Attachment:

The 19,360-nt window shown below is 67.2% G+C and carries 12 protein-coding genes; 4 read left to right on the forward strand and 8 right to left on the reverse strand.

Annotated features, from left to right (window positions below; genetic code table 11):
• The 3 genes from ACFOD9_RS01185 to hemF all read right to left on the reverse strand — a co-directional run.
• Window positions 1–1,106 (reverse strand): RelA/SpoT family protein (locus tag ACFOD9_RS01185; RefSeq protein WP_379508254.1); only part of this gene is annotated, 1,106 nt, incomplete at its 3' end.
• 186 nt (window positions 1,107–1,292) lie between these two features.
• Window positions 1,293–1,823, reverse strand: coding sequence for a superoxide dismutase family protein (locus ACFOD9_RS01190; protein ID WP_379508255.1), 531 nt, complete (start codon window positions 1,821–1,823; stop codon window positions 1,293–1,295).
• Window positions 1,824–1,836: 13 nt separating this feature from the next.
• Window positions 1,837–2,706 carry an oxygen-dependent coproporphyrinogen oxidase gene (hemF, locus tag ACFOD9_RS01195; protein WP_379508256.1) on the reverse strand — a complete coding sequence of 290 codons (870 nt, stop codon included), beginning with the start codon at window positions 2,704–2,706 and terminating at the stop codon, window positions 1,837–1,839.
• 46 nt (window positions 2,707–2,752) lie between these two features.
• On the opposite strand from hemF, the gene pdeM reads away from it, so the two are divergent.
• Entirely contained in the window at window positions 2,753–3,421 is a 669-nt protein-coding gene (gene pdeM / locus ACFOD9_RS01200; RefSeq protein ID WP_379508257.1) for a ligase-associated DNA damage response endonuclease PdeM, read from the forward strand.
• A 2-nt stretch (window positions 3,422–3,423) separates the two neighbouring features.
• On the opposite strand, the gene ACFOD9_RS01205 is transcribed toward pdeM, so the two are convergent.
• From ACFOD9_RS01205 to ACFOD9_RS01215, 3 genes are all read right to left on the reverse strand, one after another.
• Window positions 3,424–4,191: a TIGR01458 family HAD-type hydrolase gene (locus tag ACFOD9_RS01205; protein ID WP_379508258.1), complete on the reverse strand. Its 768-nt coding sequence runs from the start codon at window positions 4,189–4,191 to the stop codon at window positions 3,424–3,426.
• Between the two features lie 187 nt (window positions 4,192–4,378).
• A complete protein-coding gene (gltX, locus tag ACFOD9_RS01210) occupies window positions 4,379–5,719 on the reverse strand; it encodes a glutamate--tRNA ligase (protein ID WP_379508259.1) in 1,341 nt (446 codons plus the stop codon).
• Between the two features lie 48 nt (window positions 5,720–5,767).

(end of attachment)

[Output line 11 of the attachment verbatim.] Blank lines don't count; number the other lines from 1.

• Entirely contained in the window at window positions 2,753–3,421 is a 669-nt protein-coding gene (gene pdeM / locus ACFOD9_RS01200; RefSeq protein ID WP_379508257.1) for a ligase-associated DNA damage response endonuclease PdeM, read from the forward strand.